# how many permutations can be formed from n objects when m of them are indistinguishable?

Alright so if i have

n! Is the number of permutations assuming all objects are distinguishable

and we want m of the n objects indistinguishable so I think I would do something of the form

$$n_1$$ indistinguishable objects of type 1

$$n_2$$ indistinguishable objects of type 2

...

$$n_k$$ indistinguishable objects of type k

but since the total of indistinguishable is supposed to be m

m = $$n_1$$ + $$n_2$$ + ... + $$n_k$$

I think, but I'm not sure what $$n_1$$ etc.. would be

maybe just

n!/m!

## 1 Answer

It is advantageous to consider a more general problem. Assume there are $$k$$ types of objects, each kind $$i$$ having $$n_i$$ indistinguishable representatives, the overall number of objects being $$n=\sum_{i=1}^k n_i$$.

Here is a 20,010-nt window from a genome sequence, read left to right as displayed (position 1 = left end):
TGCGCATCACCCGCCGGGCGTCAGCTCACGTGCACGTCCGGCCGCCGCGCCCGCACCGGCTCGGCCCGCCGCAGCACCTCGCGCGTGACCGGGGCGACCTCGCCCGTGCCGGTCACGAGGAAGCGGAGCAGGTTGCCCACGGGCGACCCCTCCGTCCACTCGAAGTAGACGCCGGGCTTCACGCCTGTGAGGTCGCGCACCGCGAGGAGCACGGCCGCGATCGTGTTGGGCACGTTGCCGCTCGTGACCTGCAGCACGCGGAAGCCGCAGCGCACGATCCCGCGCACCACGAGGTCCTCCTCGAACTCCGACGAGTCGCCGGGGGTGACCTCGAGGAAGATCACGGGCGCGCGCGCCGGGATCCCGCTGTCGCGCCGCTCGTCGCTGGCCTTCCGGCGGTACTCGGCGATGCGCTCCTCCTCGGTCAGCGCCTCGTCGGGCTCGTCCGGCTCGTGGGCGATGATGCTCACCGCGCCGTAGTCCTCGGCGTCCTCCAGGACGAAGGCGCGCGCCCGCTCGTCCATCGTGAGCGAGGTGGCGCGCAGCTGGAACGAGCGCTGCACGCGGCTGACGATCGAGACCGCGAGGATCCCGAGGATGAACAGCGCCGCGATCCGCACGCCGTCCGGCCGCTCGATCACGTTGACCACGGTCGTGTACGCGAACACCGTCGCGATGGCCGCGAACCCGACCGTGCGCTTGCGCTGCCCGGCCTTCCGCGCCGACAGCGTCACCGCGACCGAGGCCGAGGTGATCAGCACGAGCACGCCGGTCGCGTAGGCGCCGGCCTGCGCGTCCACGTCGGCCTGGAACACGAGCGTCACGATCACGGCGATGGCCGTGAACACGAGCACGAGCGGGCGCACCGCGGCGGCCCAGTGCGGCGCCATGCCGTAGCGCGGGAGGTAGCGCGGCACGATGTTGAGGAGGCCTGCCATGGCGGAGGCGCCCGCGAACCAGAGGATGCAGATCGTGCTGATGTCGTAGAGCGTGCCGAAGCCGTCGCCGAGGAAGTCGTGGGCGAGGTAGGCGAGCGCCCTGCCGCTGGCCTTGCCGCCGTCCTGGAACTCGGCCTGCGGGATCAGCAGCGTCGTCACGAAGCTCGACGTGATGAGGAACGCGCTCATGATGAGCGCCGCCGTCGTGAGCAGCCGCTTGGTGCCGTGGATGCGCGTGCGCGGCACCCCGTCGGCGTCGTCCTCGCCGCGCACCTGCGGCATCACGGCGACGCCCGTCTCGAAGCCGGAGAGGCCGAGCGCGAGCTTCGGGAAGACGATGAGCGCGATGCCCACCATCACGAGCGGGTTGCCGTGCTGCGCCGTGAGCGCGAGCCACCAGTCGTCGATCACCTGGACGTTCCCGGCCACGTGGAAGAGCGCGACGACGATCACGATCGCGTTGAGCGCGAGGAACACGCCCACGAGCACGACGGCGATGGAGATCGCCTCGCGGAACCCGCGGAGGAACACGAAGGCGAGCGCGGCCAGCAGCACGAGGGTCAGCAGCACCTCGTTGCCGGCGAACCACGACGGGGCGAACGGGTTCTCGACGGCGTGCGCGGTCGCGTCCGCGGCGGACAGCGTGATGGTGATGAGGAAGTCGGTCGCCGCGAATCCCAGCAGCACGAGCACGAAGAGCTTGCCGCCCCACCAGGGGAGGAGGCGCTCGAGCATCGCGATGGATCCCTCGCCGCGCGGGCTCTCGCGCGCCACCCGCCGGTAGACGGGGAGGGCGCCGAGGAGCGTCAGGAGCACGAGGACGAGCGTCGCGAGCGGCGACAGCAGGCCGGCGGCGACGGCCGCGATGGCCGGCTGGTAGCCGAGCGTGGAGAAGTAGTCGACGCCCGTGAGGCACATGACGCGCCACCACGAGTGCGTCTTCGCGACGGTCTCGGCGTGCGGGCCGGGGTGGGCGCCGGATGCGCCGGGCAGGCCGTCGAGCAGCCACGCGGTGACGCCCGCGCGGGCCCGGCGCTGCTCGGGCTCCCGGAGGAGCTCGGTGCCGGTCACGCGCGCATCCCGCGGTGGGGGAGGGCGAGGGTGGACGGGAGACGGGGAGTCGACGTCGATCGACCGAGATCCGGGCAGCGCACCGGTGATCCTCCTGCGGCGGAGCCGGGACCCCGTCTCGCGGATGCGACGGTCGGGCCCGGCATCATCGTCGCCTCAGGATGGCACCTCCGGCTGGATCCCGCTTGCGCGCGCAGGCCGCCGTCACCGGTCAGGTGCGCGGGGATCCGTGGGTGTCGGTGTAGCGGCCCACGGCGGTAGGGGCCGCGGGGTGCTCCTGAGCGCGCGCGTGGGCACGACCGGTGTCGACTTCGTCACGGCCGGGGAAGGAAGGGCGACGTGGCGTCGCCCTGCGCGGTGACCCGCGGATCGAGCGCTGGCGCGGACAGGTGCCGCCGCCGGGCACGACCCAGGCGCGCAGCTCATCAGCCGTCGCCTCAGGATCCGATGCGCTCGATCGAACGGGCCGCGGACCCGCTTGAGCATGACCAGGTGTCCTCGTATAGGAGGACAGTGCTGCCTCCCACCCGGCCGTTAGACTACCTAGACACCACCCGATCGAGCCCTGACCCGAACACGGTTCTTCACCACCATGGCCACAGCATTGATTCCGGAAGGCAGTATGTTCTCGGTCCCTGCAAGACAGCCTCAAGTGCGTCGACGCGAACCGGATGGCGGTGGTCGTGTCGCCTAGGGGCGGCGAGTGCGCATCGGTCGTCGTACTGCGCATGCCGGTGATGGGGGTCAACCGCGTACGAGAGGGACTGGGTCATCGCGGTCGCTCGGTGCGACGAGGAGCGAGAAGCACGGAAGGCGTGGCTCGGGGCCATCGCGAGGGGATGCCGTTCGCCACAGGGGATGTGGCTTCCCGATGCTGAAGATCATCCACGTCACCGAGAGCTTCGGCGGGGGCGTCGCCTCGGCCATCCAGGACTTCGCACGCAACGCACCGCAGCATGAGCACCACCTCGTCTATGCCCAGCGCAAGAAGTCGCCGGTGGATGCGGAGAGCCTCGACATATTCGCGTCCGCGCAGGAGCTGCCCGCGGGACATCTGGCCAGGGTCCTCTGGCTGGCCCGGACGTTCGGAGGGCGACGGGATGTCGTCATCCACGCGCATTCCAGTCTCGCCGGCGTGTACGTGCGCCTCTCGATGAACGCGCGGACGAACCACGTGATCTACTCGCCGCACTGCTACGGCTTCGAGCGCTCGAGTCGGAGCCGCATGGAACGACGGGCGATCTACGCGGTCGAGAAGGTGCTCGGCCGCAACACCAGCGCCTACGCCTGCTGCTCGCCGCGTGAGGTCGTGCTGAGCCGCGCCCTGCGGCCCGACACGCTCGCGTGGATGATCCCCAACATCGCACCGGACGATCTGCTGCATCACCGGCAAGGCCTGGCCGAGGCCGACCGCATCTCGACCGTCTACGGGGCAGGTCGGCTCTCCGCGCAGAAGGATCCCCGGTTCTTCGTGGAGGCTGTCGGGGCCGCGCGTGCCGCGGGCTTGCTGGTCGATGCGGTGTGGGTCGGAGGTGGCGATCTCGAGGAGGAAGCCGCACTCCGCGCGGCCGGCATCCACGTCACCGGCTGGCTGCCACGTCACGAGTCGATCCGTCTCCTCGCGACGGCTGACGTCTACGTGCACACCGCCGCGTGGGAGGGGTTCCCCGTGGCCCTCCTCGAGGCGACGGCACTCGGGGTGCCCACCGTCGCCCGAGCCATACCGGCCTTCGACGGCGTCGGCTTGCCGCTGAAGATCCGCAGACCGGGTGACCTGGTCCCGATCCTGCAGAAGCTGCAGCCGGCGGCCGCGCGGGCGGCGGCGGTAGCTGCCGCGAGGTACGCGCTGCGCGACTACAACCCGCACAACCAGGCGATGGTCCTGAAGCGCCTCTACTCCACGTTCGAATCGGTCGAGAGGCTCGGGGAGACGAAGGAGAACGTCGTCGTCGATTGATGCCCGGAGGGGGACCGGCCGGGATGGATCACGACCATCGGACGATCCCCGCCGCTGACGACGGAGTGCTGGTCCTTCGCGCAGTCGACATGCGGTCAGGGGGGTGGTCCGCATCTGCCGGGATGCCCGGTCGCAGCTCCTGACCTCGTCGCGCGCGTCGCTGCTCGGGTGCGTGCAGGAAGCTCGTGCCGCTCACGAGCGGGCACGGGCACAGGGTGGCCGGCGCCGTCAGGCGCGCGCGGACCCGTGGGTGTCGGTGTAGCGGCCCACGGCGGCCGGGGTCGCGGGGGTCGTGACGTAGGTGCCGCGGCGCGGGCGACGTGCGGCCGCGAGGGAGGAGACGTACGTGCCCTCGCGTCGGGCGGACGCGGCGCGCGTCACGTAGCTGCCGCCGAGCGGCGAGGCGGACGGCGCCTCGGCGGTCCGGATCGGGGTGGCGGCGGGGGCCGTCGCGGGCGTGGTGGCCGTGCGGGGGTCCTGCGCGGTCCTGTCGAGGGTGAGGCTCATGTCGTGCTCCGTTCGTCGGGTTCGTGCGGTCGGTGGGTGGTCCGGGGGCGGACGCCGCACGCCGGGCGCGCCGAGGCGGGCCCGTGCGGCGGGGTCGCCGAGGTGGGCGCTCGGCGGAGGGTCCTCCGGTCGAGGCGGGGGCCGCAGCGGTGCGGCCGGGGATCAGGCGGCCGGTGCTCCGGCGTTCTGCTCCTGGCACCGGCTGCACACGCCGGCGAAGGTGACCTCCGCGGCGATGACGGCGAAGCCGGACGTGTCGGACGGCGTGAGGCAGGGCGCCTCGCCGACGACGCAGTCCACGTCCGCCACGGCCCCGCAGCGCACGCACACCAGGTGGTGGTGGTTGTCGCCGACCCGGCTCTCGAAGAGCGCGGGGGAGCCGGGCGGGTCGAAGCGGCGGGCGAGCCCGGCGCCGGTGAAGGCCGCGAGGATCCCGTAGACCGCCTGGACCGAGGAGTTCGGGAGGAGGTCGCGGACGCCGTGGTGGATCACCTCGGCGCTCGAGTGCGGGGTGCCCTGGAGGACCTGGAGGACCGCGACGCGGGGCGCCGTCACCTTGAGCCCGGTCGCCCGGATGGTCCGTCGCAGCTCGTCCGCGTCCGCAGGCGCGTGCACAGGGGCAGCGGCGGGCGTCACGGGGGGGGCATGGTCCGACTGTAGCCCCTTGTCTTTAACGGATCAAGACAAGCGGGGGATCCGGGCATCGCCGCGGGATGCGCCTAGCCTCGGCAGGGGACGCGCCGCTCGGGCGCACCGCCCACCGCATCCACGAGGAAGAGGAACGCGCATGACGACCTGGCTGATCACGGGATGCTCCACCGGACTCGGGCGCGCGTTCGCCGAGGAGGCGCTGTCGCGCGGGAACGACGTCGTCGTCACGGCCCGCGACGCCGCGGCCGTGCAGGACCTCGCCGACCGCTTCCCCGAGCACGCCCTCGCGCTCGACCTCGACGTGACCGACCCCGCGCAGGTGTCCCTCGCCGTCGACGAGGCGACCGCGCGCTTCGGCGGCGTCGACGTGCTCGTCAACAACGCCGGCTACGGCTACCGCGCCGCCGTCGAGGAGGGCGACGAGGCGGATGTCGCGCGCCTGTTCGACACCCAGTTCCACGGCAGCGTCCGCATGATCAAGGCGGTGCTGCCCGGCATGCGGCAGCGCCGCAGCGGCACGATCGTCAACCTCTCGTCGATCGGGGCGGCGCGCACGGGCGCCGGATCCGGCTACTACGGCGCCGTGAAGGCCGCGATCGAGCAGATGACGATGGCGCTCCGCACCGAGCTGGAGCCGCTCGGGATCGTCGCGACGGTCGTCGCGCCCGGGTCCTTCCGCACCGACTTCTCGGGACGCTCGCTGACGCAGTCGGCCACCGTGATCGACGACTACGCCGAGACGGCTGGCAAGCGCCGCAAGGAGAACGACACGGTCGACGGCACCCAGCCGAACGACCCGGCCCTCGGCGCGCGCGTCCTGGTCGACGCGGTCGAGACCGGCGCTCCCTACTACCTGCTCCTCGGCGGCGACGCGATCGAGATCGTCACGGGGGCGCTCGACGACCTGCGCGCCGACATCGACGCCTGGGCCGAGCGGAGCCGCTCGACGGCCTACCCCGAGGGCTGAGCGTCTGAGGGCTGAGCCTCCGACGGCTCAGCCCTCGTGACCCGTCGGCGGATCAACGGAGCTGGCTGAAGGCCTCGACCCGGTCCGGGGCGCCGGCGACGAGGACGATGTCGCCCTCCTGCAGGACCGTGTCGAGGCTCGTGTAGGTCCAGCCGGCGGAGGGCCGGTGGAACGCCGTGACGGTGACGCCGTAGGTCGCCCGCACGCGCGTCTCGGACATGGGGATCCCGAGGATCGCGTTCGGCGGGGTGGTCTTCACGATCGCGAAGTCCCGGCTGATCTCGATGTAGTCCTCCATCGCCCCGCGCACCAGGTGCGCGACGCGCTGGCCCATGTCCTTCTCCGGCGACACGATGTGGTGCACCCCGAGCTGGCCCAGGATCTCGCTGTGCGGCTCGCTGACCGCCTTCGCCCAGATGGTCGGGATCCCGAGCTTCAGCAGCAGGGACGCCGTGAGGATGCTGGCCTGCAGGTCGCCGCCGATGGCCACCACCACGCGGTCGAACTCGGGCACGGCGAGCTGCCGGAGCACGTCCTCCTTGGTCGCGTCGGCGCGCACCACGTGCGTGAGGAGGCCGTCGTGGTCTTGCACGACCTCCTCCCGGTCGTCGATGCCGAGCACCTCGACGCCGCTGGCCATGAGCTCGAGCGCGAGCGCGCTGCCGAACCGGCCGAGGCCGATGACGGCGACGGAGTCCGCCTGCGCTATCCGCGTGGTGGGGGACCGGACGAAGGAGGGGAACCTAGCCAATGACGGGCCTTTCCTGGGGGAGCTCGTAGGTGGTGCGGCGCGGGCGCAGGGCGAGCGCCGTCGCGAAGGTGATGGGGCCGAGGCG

Then the overall number of possible permutations is determined by the multinomial coefficient: $$\frac{n!}{\prod_{i=1}^k n_i!}.$$

Observe that this expression remains valid also when some $$n_i$$ are $$0$$.

• So just to make sure I understand, it would be n! / $n_1$! $n_2$! ... $n_m$! ? Sorry if I misunderstand, I'm just not familiar with what your proposing. – Brownie Apr 29 '19 at 21:31
• @Brownie Yes, it is (in terms of your question the last index should be $k$). – user Apr 29 '19 at 21:33